Bolivar did reach an average throughput of 3700 tonnes per day, and it's expected to reach 4000 tonnes per day in Q3 and increase to 40 to 50 per day in the fourth quarter this year with continued development and infrastructure improvements. Additionally, copper head grades are expected to improve during the second half as more ore is sourced from the Bolivar West zone. Finally, we continue working toward and expect to release an updated NI 43-101 report for the Bolivar mine at the end of Q4 2019.

Turning now to slide eight, during Q2, Cusi again had a record quarterly throughput and realized an increase of 76% as compared to Q2 2018, increasing to 938 tonnes per day level, as the company continued to work toward the 1200 tonne per day level. The increase in throughput resulted in a 41% increase in silver equivalent ounces produced, despite the lower head grades and recoveries realized for all metals. The increase to 1200 tonne per day has been slower than expected due to poor contractor performance, equipment availability issues, delays in development and stope preparation, and issues with subsidence. We're actively working on these issues, and we're changing to mining contractors who can provide their own equipment and significantly increase development to a level of 90 meters per month.

We're also focusing on the 1704 and 1720 levels of the Santa Rosa de Lima zone to provide ore with silver head grades of 175 grams per tonne. Work also continues enlarging the ramp size by four meters, allowing for larger trucks to hone more ore from the mine to the plant. With these changes, Cusi can reach the 1200 tonne per day level of throughput and become profitable.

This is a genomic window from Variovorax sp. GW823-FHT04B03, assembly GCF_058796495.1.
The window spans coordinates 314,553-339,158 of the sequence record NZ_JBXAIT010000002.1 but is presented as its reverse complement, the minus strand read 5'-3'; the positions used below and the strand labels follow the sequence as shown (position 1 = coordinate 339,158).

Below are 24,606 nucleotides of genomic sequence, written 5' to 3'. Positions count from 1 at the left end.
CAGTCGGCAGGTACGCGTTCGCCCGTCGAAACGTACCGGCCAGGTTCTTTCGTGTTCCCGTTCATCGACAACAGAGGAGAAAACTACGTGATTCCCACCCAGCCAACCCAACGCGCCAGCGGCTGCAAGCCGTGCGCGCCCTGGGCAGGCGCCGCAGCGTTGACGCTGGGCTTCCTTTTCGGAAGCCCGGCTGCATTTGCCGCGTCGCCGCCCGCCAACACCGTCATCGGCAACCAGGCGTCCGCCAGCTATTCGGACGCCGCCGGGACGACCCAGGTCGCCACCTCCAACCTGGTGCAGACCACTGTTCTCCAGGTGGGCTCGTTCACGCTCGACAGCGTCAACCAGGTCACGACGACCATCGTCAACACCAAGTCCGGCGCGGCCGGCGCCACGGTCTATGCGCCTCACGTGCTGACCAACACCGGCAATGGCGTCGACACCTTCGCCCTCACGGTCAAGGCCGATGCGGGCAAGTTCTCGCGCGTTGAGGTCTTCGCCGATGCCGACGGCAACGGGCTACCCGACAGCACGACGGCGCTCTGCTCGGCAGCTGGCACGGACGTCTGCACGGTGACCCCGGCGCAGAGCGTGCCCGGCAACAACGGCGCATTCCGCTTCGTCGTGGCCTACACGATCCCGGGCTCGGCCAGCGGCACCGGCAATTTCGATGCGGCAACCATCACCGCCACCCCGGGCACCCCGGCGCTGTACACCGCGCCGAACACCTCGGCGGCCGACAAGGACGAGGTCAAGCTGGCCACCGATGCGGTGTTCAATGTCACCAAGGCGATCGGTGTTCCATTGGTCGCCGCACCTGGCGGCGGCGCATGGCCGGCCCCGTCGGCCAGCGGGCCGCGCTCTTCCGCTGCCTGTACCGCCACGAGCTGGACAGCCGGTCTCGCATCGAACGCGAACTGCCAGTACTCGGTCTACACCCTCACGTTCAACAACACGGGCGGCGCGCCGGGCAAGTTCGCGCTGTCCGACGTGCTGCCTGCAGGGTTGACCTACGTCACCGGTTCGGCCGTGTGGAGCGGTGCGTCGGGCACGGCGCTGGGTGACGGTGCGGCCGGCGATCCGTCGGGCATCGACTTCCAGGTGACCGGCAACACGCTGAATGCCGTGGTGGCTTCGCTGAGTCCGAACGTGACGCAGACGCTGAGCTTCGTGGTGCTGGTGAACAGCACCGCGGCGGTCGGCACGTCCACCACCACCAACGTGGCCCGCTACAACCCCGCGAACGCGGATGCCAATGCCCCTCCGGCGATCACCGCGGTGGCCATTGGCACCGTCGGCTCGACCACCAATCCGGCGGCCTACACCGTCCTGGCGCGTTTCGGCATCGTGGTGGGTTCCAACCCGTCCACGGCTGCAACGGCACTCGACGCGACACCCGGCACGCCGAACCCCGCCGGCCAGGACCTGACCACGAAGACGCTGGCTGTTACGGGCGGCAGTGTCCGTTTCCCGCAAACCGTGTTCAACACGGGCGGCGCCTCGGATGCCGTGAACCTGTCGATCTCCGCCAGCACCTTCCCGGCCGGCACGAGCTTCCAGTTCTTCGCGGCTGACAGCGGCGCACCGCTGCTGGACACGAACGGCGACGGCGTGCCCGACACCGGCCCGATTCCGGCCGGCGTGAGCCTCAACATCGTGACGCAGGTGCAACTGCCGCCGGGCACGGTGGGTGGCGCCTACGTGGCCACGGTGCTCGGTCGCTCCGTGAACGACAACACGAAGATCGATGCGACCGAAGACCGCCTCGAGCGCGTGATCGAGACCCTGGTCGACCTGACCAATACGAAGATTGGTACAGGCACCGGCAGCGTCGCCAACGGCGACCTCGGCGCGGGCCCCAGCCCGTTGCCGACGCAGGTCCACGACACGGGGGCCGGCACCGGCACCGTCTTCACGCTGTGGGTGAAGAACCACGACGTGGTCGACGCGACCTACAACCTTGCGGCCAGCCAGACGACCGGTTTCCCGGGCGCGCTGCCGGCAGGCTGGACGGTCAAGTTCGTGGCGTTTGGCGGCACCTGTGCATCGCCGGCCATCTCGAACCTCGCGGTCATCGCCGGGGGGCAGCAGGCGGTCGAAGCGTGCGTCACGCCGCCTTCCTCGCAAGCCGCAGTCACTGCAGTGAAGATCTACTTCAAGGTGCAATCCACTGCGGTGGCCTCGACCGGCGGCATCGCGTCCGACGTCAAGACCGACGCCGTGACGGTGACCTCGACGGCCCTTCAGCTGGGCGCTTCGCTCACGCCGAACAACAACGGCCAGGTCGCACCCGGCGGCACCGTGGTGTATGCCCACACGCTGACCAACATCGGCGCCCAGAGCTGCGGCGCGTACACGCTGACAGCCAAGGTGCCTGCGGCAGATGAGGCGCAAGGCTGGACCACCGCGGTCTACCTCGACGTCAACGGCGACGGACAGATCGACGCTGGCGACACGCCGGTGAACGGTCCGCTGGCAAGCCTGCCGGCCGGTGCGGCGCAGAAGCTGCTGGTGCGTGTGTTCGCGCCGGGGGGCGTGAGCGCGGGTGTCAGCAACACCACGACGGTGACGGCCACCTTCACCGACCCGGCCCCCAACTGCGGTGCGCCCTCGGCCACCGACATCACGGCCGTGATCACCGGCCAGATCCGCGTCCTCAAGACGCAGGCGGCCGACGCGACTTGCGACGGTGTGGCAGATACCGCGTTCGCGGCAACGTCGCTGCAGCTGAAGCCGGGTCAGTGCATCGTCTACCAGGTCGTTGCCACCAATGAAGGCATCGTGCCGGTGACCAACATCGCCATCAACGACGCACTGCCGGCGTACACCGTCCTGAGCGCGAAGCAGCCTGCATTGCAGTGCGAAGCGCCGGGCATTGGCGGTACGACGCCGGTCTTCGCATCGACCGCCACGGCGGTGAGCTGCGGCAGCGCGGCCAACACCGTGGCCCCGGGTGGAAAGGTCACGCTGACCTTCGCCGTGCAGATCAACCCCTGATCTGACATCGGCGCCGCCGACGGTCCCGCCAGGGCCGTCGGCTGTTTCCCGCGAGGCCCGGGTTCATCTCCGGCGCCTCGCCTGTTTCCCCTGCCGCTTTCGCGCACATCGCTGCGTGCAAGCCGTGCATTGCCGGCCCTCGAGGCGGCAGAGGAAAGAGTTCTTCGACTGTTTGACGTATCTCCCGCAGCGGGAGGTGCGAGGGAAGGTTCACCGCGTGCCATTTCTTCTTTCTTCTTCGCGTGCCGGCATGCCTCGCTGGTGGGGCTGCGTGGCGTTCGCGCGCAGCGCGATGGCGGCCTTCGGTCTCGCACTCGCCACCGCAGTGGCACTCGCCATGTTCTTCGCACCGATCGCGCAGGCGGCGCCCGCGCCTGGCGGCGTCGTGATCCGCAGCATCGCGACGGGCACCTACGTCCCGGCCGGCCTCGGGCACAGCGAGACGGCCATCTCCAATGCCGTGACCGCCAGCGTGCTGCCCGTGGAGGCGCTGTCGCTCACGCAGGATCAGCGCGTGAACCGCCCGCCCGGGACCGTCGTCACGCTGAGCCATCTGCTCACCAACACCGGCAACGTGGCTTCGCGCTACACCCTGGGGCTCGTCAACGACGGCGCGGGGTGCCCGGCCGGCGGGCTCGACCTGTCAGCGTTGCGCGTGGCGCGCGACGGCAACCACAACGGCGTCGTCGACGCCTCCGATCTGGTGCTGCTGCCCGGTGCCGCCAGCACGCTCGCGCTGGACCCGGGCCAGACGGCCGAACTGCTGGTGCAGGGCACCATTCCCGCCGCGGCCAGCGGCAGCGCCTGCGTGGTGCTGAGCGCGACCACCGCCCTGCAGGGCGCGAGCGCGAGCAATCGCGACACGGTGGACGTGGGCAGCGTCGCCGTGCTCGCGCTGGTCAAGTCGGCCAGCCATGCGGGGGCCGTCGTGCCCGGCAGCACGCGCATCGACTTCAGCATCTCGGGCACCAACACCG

Cusi cash costs for silver equivalent payable ounce was $16.49, and the all-in sustaining cost was $25.67 per silver equivalent payable loss, which was higher in Q2 2019 compared to Q2 2018. The increase in all-in sustaining costs was due to higher sustaining capital expenditures and lower silver equivalent payable ounces, due to concentrate buildup inventory at the quarter end with high moisture content, that wasn't shipped until after the quarter end. If the build up of concentrated inventory during H1 2019 had been sold, it would have resulted in this all-in sustaining cost per silver payable ounce decreasing by $5.50 for Q2 2019 and by $4.00 for H1 2019.

The company expects to have an updated NI 43-101 technical report for the Cusi mine during Q2 2020, which has been pushed back two quarters from the original estimate of Q4 2019. The reason for the delay is to include the results from additional drilling currently being completed at the mine to improve the quality and classification of the resource reserve contained within the NI 43-101 technical report.

Management is also evaluating a delay in the expansion of Cusi from 1200 tonnes per day to the 2400 tonne per day to allow the company to stabilize operating rates at the 1200 tonne per day level for us, while increasing silver metallurgical recoveries, as well as improving dilution control. And these were critical issues during the recent ramp-up to 1200 tonnes in H1 2019. Additionally, the revised NI 43-101 technical report will allow for improved strategic mine planning, development, and stope preparation. As such, the $10 million of capital expenditures planned for 2019 relating to the plant and tailings dam expansions will be deferred until the expansion timetable is redefined.

It's important to note that the capital investment already made at the mine and plant during 2018 and the first half of 2019 were necessary to achieve the throughput increases to 1200 tons per day, which is required to make the mines profitable at current spot silver prices. Pure metals remains at an inflection point. We continue working to improve fair share value and continue to work to be profitable at today's metal prices by improving throughput, head grade, and recovery rates, which in turn will help lower costs.